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Heat Budget of Earth, Meaning, Diagram, Significance

Heat Budget of Earth

A heat budget is a precise balance between the heat that the earth radiates away from the sun and the heat that it collects from the sun (Insolation or terrestrial radiation).

Earth would be getting either too warm or too cold if the balance between incoming and existing heat were off. These variables are properly balanced, which results in the perfect temperature of the earth. The equilibrium between insolation (short waves) and terrestrial radiation is known as the Earth’s Heat Budget (long waves).

Read More: Heat Transfer Methods

Heat Budget of Earth Atmosphere

Depending on its location, the Earth’s surface receives different amounts of solar radiation, with some areas receiving more than others. Between 40°N and 40°S, there is a surplus of net radiation balance, whereas there is a deficit in the areas close to the poles.

The poles receive a redistribution of the extra heat energy from the tropics. This balance is absolutely essential because it prevents the tropics from becoming extremely hot from the buildup of excess heat and prevents locations at high altitudes from becoming permanently frozen from a lack of radiation.

Read More: Isotherms

Heat Budget of Earth in Detail

The concept of a heat budget is related to how much solar heat energy is collected and utilised both on the surface of the earth and in the atmosphere. The average temperature of the Earth overall does not change despite the continuous supply of sun rays. This is only possible if the Earth’s system sends an equal quantity of energy back into space. There is a balance or equilibrium between incoming solar radiation & outgoing terrestrial radiation. This balance is known as the Heat Budget of Earth.

Let’s consider that the insolation received at the top of the atmosphere is 100 per cent. While passing through the atmosphere, some amount of energy is reflected, scattered, and absorbed. Only the remaining part reaches the Earth’s surface. Even before they reach the surface of the Earth, around 35 units are reflected back to space. The detailed break-up of this reflected radiation is as under:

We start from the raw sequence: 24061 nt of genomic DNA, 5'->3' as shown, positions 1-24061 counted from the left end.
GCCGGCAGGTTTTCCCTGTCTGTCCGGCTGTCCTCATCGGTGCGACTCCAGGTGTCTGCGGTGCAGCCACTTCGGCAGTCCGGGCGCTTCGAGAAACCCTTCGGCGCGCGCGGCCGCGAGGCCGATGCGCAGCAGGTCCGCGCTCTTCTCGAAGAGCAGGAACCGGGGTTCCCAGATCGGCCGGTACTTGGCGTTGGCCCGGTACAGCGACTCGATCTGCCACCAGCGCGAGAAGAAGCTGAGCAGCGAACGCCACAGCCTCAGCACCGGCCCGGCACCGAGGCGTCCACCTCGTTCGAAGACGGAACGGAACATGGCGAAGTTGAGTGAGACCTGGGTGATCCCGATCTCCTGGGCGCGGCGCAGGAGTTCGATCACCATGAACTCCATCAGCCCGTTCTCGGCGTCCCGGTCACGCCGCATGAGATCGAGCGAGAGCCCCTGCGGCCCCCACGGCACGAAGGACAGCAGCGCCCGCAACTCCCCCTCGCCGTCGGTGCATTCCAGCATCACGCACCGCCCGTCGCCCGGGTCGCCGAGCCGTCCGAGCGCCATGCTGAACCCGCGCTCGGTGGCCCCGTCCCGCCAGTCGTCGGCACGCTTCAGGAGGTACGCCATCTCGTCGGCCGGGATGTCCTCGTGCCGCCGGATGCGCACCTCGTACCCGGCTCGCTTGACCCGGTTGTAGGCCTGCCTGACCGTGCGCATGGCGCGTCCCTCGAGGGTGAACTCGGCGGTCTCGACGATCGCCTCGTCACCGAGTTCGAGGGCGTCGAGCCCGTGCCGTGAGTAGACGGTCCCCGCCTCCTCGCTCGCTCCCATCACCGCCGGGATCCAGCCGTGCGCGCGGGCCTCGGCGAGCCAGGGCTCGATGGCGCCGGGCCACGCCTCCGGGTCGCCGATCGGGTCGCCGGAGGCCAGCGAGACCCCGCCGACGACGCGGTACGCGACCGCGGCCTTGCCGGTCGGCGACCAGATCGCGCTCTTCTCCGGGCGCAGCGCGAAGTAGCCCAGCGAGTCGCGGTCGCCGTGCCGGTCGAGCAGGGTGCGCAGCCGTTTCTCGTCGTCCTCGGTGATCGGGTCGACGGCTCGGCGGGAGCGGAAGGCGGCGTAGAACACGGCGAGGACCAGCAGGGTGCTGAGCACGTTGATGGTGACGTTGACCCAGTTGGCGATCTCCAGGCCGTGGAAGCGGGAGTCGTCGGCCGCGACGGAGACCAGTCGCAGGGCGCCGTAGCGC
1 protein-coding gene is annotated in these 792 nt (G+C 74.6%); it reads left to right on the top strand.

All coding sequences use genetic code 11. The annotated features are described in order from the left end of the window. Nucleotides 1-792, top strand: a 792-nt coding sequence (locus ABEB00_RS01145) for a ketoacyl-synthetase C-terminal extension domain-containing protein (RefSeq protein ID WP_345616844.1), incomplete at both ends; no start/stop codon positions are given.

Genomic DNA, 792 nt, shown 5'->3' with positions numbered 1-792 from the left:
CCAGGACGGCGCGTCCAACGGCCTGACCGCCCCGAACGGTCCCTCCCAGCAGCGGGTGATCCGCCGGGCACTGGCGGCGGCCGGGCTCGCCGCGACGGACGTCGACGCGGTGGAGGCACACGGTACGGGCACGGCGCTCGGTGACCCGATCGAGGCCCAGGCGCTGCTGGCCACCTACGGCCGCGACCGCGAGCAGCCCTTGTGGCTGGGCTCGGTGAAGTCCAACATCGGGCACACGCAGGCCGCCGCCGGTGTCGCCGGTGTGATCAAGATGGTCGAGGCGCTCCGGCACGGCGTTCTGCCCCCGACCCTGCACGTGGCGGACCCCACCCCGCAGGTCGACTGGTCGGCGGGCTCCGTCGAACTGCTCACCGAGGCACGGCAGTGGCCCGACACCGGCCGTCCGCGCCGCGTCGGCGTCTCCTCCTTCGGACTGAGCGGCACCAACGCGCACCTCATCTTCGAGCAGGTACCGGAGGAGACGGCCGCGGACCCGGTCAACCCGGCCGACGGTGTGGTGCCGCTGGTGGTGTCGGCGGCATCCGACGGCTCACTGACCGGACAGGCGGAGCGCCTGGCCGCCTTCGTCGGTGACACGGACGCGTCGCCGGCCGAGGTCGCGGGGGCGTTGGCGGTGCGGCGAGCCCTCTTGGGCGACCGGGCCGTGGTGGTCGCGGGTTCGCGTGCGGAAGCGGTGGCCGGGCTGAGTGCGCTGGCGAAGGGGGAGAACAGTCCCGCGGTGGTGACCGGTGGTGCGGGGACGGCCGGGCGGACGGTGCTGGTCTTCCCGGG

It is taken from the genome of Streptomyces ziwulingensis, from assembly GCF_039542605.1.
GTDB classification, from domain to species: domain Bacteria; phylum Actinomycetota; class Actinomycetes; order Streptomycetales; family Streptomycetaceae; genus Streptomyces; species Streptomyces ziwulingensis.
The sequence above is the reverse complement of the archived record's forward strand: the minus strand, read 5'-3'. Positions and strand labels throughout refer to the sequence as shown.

• From the top of clouds, Reflected Radiations – 27 units
  • By ice fields on earth, Reflected Radiations – 02 units
  • Reflected by the atmosphere – 06 units
  • Total – 35 units

Albedo of the Earth

The reflected amount of radiation has referred to the albedo of the Earth. Thus, this 35 per cent of radiation neither heats the atmosphere nor the Earth’s surface. The remaining 65 units are absorbed as:

  • Absorbed by the atmosphere – 14 units
  • Absorbed by the earth – 51 units (Scattered + direct radiation)
  • Total – 65 units

Gas molecules and dust particles cause scattering. This occurs in all directions, with part of it moving towards the planet and some toward space. Overall, the earth receives 51 units of radiation, which radiates back in the form of terrestrial radiation. The details about this reflected radiation are as described in the following:

  • Radiated to space directly – 17 units
  • Radiated to the atmosphere – 34 units

The details of 34 units of radiation absorbed by the atmosphere from terrestrial radiation are:

  • Absorbed directly – 06 units
  • Absorbed through convection and turbulence – 09 units
  • Absorbed through Latent heat of condensation5 – 19 units; (Latent heat refers to the energy released or absorbed by a body)
  • Total – 34 units

The total units absorbed by the atmosphere are 48 (14 units of insolation + 34 units of Terrestrial radiation). These are radiated back into space. Thus, the total radiation returning from the earth and the atmosphere respectively are:

  • Radiated back by earth – 17 units
  • Radiated back by the atmosphere – 48 units
  • Total – 65 units

These returning 65 units balance the total of 65 units received from the sun. This account of incoming and outgoing radiation always maintains the balance of heat on the earth’s surface. This is known as the heat budget of earth or heat balance of the earth.

Read More: Temperature Inversion

Heat Budget of Earth Diagram